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How the MLB-Cuba agreement could affect the Orioles going forward

Jon Meoli
Contact ReporterThe Baltimore Sun

With the announcement of Wednesday's agreement that will allow Cuban players to safely come to the United States to play baseball in the same manner that professionals from South Korea and Japan can, the Orioles will have an even wider talent base to sift through as they revamp their international operation, which executive vice president and general manager Mike Elias has vowed to do.

Previously, Cuban players have had to leave their home country under quiet and often dangerous circumstances to pursue a Major League Baseball career, making them valuable commodities on the player market once they signed but exposing them to inhumane conditions on their way to free agency.

The three-year agreement will treat players who are at least 25 years old with six years of professional baseball experience like free agents who can be released to free agency in the offseason, with a percentage of their contract value going back to the Cuban club as a fee. All other players who are at least 18 years old will be posted for a similar fee as amateur free agents who are thus subject to the international signing bonus pools the same way young players from other Latin American and Asian are.

For the Orioles, Cuban players were actually one of their preferred ways to spend money internationally. The team spent high six-figure bonuses on Cuban products Dariel Álvarez and Henry Urrutia under executive vice president Dan Duquette under the auspices that they were further along in their development than the riskier teenage players from Latin America.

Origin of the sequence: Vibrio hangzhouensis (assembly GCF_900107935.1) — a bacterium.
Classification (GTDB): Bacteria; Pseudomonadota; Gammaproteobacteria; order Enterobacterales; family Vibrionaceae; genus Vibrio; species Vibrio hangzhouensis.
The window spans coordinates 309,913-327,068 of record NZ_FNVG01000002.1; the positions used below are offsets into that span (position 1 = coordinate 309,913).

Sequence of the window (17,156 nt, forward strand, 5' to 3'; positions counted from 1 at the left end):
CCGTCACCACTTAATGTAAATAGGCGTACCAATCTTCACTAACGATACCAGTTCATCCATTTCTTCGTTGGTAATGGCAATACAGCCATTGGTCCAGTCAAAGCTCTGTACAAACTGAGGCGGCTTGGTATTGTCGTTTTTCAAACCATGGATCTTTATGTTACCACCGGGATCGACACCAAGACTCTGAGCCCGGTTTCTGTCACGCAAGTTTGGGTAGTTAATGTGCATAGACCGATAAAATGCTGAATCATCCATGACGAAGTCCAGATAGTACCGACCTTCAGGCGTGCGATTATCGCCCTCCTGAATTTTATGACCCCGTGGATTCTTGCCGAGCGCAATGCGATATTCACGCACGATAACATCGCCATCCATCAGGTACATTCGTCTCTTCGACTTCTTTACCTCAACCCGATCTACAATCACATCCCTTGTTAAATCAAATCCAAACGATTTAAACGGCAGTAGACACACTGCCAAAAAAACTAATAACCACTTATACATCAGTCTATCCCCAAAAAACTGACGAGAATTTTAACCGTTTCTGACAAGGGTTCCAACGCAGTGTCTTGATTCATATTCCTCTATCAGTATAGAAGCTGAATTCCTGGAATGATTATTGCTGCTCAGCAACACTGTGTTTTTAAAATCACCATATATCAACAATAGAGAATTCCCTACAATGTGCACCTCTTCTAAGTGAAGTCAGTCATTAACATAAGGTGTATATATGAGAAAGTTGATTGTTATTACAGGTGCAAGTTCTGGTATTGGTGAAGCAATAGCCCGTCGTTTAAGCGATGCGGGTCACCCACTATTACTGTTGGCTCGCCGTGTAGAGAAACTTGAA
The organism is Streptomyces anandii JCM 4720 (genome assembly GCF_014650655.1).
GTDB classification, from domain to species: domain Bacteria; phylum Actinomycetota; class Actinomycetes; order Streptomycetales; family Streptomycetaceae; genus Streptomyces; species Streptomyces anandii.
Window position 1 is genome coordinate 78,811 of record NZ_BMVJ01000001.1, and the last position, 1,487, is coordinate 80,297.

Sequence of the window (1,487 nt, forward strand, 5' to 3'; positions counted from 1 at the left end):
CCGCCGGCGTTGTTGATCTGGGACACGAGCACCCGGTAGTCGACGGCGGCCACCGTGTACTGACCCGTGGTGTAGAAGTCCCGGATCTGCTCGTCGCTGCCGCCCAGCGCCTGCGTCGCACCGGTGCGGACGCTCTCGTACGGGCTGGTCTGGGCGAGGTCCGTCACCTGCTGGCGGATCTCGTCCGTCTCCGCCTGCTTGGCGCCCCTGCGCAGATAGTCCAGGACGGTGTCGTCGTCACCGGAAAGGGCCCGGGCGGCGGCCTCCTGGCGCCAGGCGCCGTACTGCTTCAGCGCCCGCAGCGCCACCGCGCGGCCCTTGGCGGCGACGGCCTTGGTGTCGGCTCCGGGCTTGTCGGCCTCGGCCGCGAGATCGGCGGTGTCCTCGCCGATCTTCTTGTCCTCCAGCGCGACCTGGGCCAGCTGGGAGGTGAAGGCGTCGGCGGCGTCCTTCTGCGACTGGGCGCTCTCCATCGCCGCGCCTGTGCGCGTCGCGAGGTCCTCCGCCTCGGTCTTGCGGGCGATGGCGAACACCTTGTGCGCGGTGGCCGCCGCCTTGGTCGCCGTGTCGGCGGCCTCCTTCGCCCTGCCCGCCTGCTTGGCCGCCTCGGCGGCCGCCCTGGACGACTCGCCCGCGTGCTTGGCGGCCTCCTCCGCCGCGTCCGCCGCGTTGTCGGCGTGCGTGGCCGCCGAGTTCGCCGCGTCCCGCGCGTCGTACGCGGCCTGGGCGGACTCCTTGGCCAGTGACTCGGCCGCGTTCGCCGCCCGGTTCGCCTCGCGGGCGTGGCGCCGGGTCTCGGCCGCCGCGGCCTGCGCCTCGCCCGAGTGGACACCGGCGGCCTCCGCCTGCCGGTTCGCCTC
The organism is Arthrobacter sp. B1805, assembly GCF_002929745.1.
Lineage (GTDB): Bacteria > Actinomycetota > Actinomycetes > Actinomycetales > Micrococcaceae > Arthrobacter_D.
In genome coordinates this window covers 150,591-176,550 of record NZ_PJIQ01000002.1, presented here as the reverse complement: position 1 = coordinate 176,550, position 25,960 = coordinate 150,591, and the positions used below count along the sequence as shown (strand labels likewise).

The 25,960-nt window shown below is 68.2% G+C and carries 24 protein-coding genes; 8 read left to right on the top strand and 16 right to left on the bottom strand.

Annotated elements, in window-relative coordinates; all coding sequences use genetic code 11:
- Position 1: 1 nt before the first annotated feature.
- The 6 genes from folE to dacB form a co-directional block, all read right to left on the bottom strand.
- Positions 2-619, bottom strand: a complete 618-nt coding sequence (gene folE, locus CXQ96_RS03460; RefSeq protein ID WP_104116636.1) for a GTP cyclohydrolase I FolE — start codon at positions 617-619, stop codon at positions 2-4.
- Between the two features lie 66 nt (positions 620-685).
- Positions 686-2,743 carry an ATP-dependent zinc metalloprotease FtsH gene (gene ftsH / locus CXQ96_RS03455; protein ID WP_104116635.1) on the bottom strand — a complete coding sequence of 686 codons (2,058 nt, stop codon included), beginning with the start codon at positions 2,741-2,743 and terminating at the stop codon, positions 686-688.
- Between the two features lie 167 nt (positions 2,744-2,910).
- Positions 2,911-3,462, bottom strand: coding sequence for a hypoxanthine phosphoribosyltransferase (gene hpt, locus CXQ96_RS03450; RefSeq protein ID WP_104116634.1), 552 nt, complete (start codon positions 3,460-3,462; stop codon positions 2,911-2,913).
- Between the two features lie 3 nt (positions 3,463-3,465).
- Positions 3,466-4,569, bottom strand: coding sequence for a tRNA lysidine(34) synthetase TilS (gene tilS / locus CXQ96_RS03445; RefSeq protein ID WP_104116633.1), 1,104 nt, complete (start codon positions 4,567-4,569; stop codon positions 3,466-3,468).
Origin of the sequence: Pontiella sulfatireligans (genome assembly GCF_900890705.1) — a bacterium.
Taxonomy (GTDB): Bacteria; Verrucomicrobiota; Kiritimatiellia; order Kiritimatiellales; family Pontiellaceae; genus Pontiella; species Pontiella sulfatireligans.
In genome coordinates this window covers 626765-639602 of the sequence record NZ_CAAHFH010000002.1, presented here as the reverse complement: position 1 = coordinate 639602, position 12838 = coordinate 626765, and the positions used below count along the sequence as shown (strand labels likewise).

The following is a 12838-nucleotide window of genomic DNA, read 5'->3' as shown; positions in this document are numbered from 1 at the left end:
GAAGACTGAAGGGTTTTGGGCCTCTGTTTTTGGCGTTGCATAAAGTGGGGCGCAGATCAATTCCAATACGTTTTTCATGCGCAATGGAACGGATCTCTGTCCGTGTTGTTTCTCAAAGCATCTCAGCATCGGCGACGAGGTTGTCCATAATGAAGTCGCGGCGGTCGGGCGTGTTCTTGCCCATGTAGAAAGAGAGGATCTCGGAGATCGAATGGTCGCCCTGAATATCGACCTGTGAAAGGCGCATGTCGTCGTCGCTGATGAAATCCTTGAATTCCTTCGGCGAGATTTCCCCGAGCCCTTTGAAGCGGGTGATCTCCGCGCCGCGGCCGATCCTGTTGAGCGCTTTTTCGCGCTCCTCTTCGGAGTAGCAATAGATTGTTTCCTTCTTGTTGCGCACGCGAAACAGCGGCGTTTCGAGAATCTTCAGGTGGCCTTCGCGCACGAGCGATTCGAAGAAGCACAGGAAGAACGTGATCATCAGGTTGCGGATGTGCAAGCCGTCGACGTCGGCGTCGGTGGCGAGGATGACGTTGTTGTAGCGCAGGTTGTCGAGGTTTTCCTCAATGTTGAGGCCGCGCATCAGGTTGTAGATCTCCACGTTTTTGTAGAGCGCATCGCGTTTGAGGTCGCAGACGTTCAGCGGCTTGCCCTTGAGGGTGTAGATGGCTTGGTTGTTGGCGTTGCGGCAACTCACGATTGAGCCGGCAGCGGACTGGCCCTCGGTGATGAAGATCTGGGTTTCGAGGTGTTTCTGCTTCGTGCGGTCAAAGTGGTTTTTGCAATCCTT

That pipeline will close, and so too will the one that might shake one last defector out before this year's international amateur signing period ends and the millions of dollars in bonus slot money the Orioles accumulated expires.

The Orioles had as much over $7 million in pool money after a pair of trades with the Atlanta Braves, and have spent just shy of $1 million on bonuses this period. They also traded a significant chunk to the Philadelphia Phillies for infielder Jack Zoellner. But the Orioles have millions more than anyone else left on the market after the Miami Marlins beat them for the signatures of outfielders Victor Victor Mesa and Victor Mesa Jr., and after the Tampa Bay Rays signed pitcher Sandy Gaston in November.

There was always a chance a player could end up defecting and getting a quick path to free agency this period so the Orioles could take advantage of their remaining pool, but this makes that unlikely, given the hardship associated with leaving.

What the rule change does do, however, is give the Orioles another area for investment under Elias to cull more talent from the international market. Elias has touted his contacts and connections in the Dominican Republic and Latin America at large from his time heading up international scouting for the Houston Astros, and though there are limitations as to who he can take directly from that organization, their successes in that market show he knows what a proper setup looks like.

So if he gets the Orioles staffed better on an international scouting level in traditional places such as the Dominican Republic and Venezuela, he can also do it in Cuba where other teams don't have an infrastructure either.

One of the best players the Orioles ended up with in this signing class could be Cuban outfielder Kevin Infante, who signed for $175,000 in October. He was ultimately seen as a consolation prize to the Mesas, though some in the organization tout he could be on their level.

Regardless of which countries are open for player movement going forward, the fact that the Orioles will be in the market for big July 2 signings at all will be what drives their success going forward. That Cuban players can safely be part of that is a bonus to everyone involved.

jmeoli@baltsun.com

twitter.com/JonMeoli

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